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Sri Lanka’s economic crisis and lack of fuel has resulted in airlines cutting capacity to the country and embargoing inbound cargo.
The lack of passengers and fuel, which airlines have to carry for the return journey, have isolated the country as carriers cut capacity or ban imports.
One Sri Lankan forwarder said: “We are getting into a peak in Colombo, as prominent carriers have cut capacity. A severe shortage in jet fuel [means] most carriers were compelled to cut down or halt services to/from Colombo.”
He said Qatar Airways was adding freighter services until 16 July in a bid to mop up some volumes, while Turkish has cancelled all passenger flights until 15 July over jet fuel shortages, but it is operating one freighter every Wednesday.
Emirates has two passenger flights a day, with one coming via the Maldives – where there is also a fuel shortage. The forwarder said Emirates was looking at switching to direct flights, but was concerned about the additional fuel needing to be carried, which would reduce payload.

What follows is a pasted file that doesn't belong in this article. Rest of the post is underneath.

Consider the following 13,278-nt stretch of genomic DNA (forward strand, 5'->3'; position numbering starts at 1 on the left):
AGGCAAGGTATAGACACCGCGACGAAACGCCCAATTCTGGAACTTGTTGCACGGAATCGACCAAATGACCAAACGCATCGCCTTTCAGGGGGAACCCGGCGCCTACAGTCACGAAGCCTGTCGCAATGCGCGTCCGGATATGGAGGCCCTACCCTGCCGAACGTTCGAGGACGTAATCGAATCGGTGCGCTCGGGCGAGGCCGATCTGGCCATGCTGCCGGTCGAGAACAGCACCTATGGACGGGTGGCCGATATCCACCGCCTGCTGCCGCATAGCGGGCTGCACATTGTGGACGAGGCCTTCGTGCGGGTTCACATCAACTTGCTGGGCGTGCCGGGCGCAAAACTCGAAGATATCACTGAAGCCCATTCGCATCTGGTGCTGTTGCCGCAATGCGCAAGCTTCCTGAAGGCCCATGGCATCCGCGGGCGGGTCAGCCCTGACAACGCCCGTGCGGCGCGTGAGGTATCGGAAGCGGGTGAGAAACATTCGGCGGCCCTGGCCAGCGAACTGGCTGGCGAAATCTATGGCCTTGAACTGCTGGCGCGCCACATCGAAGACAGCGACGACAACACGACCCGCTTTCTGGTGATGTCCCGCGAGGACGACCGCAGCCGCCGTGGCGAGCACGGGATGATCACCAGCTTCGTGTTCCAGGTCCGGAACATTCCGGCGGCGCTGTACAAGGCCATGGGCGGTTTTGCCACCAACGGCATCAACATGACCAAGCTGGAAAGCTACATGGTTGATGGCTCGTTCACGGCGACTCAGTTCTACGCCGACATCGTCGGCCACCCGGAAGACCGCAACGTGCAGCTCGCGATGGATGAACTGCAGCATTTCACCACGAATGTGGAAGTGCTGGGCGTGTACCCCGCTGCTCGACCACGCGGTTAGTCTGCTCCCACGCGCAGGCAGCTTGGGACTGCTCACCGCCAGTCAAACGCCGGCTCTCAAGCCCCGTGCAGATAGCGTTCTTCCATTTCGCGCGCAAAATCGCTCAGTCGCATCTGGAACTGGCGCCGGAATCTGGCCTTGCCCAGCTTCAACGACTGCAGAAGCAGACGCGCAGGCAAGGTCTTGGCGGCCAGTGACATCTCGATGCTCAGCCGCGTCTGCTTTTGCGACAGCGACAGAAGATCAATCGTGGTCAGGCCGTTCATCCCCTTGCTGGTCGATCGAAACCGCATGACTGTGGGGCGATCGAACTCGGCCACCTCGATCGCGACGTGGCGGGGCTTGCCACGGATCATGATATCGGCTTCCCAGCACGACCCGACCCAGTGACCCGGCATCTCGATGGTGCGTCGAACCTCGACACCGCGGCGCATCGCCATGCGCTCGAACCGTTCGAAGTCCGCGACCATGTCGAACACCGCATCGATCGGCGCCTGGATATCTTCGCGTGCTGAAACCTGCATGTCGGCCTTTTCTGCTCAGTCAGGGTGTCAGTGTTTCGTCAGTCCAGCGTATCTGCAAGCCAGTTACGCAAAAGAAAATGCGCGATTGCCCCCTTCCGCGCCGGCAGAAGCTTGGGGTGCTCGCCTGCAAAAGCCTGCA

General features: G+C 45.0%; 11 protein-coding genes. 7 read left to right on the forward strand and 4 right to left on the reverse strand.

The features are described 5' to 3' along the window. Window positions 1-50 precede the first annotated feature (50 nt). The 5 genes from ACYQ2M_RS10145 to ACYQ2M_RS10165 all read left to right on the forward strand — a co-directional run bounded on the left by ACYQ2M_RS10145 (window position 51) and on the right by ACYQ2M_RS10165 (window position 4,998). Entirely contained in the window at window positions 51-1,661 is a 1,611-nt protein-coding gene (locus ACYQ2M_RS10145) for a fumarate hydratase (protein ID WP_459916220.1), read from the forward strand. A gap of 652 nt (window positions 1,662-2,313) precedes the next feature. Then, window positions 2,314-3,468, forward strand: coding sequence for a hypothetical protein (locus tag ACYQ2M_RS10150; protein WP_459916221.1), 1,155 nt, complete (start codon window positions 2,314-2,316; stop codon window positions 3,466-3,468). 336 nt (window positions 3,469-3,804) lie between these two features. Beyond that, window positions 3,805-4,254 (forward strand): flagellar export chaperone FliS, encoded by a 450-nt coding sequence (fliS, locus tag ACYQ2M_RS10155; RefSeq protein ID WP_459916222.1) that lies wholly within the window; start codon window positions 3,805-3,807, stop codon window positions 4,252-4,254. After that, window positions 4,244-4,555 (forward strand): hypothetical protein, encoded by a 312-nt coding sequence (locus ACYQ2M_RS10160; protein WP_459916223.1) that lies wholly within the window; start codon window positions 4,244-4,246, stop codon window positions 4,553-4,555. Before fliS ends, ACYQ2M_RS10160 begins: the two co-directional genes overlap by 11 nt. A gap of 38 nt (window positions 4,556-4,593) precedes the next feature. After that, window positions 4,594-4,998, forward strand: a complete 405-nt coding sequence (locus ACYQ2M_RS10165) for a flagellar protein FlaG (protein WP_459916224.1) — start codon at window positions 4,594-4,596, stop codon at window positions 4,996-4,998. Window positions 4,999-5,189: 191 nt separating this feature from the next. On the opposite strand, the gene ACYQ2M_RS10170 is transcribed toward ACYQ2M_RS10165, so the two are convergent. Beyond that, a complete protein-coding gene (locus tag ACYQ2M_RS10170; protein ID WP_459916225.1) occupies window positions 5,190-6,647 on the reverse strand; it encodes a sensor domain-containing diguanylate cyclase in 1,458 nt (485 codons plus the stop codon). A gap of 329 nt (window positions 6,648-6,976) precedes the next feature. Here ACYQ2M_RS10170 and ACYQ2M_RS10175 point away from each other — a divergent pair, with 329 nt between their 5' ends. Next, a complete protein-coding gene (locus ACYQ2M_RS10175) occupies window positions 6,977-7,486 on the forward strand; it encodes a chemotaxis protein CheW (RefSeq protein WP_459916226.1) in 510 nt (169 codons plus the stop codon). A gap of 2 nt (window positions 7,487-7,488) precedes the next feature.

Etihad and Singapore are operating normally, with four flights a week, while Thai has two flights. Cathay is putting in one freighter a week,. while Sri Lankan Airlines is operating long-haul flights, getting fuel from nearby locations such as South India and returning with a full tank, cutting payloads severely.
“Latest updates confirm that Sri Lankan is having issues with fuel,” noted the forwarder. “Most of the carriers have suspended carrying import cargo into Sri Lanka, instead taking additional fuel. A heavy peak is on for import air cargo from regular areas such as the far east.”
The forwarder said it had been in discussions with carriers such as Qatar, which maybe able to offer capacity on request. There is also a sea-air option via Dubai for North America and Europe, with a transit time of 10 to 12 days, using ocean on the first leg.
The forwarder added that domestic supply chains had been badly affected, and there was a threat of violent civil unrest. However, this week the embattled president said he had appealed to Russia’s Vladimir Putin for help with fuel shortages.